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Once Upon a Time in Anatolia

Once Upon a Time in Anatolia

Released 16 March 2012
Director Nuri Bilge Ceylan
Starring



Muhammet Uzuner, Yilmaz Erdogan, Taner Birsel, Ahmet Mumtaz Taylan, Firat Tanis, Ercan Kesal
Writer(s)

Ebru Caylan, Nuri Bilge Ceylan, Ercan Kesal
Producer(s) Zeynep Ozbatur
Origin

Turkey, Bosnia and Herzagovina
Running Time 150 minutes
Genre Crime, drama
Rating TBC
67

Turkish delight.

It is immediately obvious within the opening sequence of Once Upon A Time in Anatolia that director Nuri Bilge Ceylan's first love is photography. Sweeping panoramas of the Anatolian steppes are sensitively intertwined with moody, emotive close-ups of the film's main characters. This is not the Turkey we know from kitschy Kusadasi or the heaving metropolis of Constantinople but a barren country, an eerie landscape stripped bare.

The story of Once Upon A Time in Anatolia follows a group of men-a local prosecutor, a doctor, policemen, drivers, gravediggers and army personnel-who have in their custody two murder suspects, brothers, who claim to have murdered a man and buried him somewhere near a fountain in the open country of central Turkey. From dusk til dawn, the eclectic group drive from place to place hoping to jog the memory of the two men who confessed to having been inebriated the night of the crime.

If the plot seems more than a little distasteful then it is a credit to Ceylan that he has turned a film about a fatal crime and its consequences into something which is both meditative and gently funny. In between sequences of real disquiet with vaguely threatening overtones- courtesy of lingering shots of craggy rocks and driving rain-there is suddenly a prolonged and amusing conversation about yoghurt-a clever and strategic directorial move which successfully alleviates much of the static nature and heaviness of Once Upon A Time in Anatolia. Taner Birsel as Prosecutor Nusret is particularly adept at adopting both the serious manner necessary for a man of his profession and a certain wry humour which provides the audiences with several opportunities to guiltily guffaw out loud. Yet he too is not impermeable to life's dramas and as the film slowly (oh so very slowly) unwinds we get several insights into the ill-effects that certain personal misdeeds in the past have had on his family life. And yet it is perhaps really through quiet and watchful Dr. Cemal (Muhammet Uzuner), our conduit to the events unfolding, that the film's moral element shines through. A somewhat ineffectual observer of proceedings at first, Dr. Cemal slowly emerges as somewhat of a beacon for the moral aspects of Once Upon A Time in Anatolia. His edifying professional chats with Prosecutor Nusret and his measured gestures towards suspect Kenan (Firat Tanis) help to tug the sometimes errant film back down to reality as it were. Dr.Cemal acts as a kind of humanist touchstone amid the haunted landscape.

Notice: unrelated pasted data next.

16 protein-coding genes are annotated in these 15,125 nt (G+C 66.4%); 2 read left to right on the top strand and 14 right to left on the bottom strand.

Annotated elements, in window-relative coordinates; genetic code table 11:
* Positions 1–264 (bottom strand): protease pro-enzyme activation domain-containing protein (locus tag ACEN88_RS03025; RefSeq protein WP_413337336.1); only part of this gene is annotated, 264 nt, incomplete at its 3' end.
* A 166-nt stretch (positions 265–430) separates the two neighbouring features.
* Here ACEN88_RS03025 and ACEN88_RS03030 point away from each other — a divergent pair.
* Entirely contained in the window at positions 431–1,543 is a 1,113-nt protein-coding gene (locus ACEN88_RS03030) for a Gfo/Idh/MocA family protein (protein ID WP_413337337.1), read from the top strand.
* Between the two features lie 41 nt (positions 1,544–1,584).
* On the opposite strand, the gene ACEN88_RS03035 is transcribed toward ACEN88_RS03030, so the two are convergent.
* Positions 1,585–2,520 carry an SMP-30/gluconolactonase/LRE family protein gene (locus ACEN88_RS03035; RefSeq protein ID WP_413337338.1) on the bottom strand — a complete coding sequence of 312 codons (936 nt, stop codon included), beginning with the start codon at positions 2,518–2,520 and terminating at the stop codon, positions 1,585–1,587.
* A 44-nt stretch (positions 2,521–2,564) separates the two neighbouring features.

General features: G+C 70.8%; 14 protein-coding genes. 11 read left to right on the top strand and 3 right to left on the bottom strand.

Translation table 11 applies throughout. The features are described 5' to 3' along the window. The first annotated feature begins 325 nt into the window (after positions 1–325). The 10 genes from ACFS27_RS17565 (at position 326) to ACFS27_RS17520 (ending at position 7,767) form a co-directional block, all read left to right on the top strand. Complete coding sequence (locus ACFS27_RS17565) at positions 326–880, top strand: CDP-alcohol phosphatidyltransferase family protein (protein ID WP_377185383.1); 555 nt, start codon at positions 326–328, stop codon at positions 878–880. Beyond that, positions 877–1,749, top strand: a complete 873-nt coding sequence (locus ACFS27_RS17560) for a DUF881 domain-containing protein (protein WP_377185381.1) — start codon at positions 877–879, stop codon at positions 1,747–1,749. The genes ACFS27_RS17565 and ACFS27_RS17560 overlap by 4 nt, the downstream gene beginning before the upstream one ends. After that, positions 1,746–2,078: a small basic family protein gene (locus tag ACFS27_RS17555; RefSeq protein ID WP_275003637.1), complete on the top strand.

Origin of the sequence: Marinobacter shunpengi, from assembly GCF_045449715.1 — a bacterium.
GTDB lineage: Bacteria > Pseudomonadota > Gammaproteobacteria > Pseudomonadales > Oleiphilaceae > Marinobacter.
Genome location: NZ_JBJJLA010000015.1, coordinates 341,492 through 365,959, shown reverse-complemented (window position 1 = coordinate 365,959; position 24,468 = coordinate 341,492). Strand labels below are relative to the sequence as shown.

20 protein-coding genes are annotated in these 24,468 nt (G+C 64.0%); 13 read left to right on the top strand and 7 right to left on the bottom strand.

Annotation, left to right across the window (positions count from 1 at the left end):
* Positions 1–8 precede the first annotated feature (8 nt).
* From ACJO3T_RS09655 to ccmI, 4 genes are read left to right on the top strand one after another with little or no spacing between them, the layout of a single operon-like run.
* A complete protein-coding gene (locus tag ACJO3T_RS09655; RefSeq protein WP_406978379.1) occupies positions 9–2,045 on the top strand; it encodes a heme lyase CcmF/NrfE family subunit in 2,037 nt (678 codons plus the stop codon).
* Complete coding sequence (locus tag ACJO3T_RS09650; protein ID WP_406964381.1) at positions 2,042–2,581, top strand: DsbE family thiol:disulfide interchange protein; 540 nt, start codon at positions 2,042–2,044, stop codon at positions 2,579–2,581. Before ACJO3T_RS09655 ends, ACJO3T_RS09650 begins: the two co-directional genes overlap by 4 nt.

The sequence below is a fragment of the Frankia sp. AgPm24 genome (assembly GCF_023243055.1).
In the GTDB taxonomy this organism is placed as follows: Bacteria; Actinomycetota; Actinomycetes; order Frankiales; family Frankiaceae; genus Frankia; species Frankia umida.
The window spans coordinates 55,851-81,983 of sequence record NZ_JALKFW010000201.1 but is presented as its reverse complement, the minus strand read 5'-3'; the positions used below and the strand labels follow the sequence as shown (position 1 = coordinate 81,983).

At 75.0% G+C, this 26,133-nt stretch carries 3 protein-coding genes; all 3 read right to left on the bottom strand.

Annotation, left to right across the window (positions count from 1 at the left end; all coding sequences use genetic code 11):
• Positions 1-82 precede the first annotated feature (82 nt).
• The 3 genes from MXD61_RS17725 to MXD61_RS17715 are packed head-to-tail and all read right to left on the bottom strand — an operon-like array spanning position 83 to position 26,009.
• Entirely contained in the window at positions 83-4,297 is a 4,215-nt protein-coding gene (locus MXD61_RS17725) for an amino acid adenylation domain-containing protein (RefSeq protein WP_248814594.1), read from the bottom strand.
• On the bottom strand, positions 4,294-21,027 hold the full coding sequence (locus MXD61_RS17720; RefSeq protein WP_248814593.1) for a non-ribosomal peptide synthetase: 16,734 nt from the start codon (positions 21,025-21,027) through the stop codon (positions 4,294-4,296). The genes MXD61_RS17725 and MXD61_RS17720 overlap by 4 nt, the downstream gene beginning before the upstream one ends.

While for some (like myself) the pace of Once Upon A Time in Anatolia will be maddeningly slow, take heart that after the credits roll you will still be thinking about it for some time to come.

- Louisa McElwee